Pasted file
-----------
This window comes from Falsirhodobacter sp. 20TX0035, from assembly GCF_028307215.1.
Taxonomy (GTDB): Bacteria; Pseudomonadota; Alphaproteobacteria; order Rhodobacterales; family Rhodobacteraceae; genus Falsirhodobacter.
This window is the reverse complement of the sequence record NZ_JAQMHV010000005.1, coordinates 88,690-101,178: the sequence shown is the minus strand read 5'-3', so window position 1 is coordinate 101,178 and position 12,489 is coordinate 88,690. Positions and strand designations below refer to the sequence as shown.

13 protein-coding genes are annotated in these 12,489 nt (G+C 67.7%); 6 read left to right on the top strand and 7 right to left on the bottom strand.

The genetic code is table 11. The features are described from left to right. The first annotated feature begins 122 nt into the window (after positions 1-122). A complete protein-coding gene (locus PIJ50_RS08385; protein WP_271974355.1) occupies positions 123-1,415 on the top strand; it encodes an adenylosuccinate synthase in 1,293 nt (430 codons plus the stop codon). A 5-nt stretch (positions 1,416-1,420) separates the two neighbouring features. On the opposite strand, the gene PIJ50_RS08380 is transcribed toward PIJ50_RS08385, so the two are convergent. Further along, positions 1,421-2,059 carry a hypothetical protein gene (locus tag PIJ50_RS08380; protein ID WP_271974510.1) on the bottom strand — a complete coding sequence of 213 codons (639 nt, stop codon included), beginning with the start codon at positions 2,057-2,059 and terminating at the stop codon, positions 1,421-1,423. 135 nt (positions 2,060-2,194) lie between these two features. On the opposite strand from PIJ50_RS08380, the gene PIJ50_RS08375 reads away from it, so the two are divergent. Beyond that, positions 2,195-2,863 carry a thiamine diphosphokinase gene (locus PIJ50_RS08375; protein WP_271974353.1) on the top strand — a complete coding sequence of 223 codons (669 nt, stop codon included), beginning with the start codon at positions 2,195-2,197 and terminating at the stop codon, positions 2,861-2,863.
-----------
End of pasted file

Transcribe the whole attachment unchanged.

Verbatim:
This window comes from Falsirhodobacter sp. 20TX0035, from assembly GCF_028307215.1.
Taxonomy (GTDB): Bacteria; Pseudomonadota; Alphaproteobacteria; order Rhodobacterales; family Rhodobacteraceae; genus Falsirhodobacter.
This window is the reverse complement of the sequence record NZ_JAQMHV010000005.1, coordinates 88,690-101,178: the sequence shown is the minus strand read 5'-3', so window position 1 is coordinate 101,178 and position 12,489 is coordinate 88,690. Positions and strand designations below refer to the sequence as shown.

13 protein-coding genes are annotated in these 12,489 nt (G+C 67.7%); 6 read left to right on the top strand and 7 right to left on the bottom strand.

The genetic code is table 11. The features are described from left to right. The first annotated feature begins 122 nt into the window (after positions 1-122). A complete protein-coding gene (locus PIJ50_RS08385; protein WP_271974355.1) occupies positions 123-1,415 on the top strand; it encodes an adenylosuccinate synthase in 1,293 nt (430 codons plus the stop codon). A 5-nt stretch (positions 1,416-1,420) separates the two neighbouring features. On the opposite strand, the gene PIJ50_RS08380 is transcribed toward PIJ50_RS08385, so the two are convergent. Further along, positions 1,421-2,059 carry a hypothetical protein gene (locus tag PIJ50_RS08380; protein ID WP_271974510.1) on the bottom strand — a complete coding sequence of 213 codons (639 nt, stop codon included), beginning with the start codon at positions 2,057-2,059 and terminating at the stop codon, positions 1,421-1,423. 135 nt (positions 2,060-2,194) lie between these two features. On the opposite strand from PIJ50_RS08380, the gene PIJ50_RS08375 reads away from it, so the two are divergent. Beyond that, positions 2,195-2,863 carry a thiamine diphosphokinase gene (locus PIJ50_RS08375; protein WP_271974353.1) on the top strand — a complete coding sequence of 223 codons (669 nt, stop codon included), beginning with the start codon at positions 2,195-2,197 and terminating at the stop codon, positions 2,861-2,863.